Apple originally filed for a drone patent in Singapore in May 2020 under number 10202004252X. Apple then filed for this patent in the US in November 2021. Today the U.S. Patent and Trademark Office officially granted Apple that patent.
Unmanned aerial vehicles, also referred to as drones, may be characterized as mobile devices or systems that are used for various applications, such as acquiring or sensing information (e.g., video acquisition or surveillance), delivering goods, or other activities. The usage of UAVs has rapidly increased in recent years, in part due to the many applications in which they can be used. For example, UAVs may be utilized to travel to remote, inaccessible, and/or inconvenient locations to perform various actions. In some applications, a UAV is controlled by a human user (e.g., a user on the ground), where the user uses a UAV controller (UAC) to remotely control the operation of the UAV. In some implementations, the UAC may communicate with the UAV over an existing cellular network. One issue that may arise is what information may be required for the existing cellular network to track and/or control the UAV and/or how to track the UAC. Therefore, improvements in the field are desired.
Apple's granted patent covers drones, systems, and methods for pairing/unpairing UAVs to/from UAV controllers. Embodiments may include various methods for pairing/unpairing UAVs to/from UAV controllers (UACs).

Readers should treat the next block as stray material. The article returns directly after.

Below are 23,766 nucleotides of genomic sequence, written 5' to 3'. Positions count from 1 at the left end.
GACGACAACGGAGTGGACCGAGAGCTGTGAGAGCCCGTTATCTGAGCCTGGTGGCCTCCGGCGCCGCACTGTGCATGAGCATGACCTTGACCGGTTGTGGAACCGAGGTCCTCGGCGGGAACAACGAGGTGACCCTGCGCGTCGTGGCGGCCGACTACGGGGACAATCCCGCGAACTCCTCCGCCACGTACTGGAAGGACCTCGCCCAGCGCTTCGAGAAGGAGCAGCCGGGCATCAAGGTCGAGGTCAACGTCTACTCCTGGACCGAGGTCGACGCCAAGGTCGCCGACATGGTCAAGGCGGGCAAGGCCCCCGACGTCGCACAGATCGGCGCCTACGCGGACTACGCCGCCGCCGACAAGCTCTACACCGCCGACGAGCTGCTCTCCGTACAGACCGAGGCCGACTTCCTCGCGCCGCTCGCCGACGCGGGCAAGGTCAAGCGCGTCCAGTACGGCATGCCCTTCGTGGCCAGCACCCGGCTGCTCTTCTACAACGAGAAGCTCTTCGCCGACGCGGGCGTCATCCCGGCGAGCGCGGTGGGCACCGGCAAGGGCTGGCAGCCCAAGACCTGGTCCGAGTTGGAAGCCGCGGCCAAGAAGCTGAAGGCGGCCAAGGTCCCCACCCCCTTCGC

For example, in some embodiments, a wireless device, e.g., a UE such as a UAV and/or a UAC, may initiate, based on a triggering condition, an unpairing of the UAV from a host UAC, e.g., a UAC that is currently paired to the UAV.
Additionally, the wireless device may receive, from a network (e.g., from a network entity, such as an AMF), a configuration update that may confirm the unpairing of the UAV from the host UAC.
In some embodiments, the triggering condition may include any, any combination of, and/or all of (e.g., at least one of) the UAV moving from a location designated as controlled by the host UAC, the UAV moving into a location in which the host UAC is restricted from controlling the host UAV, and/or the host UAC losing signaling capabilities. In some embodiments, the configuration update may include any, any combination of, and/or all of (e.g., at least one of) a cause code, an identifier associated with the UAV, an identifier associated with the host UAC, an identifier associated with an unmanned aerial system (UAS) (e.g., where the UAS includes the UAV and the host UAC), and/or an identifier associated with a target UAC.
Apple's patent FIG. 9 below FIG. 9 illustrates an example (and simplified) block diagram of unmanned aerial system (UAS). As shown, the example UAS includes one or more unmanned aerial vehicles (UAVs), a first UAV 132a and a second UAV 132b. The first UAV 132a may be controlled by a first UAV controller 122a operated by a user, and one or both of the first and second UAVs 132a and 132b may be controlled by a second UAV controller 122b operated by a user. The controllers 122a and 122b may transmit command and control (C2) signals to the UAV's to control their operation, e.g., to control their movement. Example C2 signals include signals to steer the UAV's, to move the UAV up or down, to adjust the speed of the UAV's, etc.
Apple's patent FIG. 13A above illustrates an example of an Unmanned Traffic Management (UTM) system initiating handover of an unmanned aerial vehicle (UAV) from a first unmanned aerial controller (UAC) to a second UAC.
For more details, review Apple's granted patent US 11523323 B2.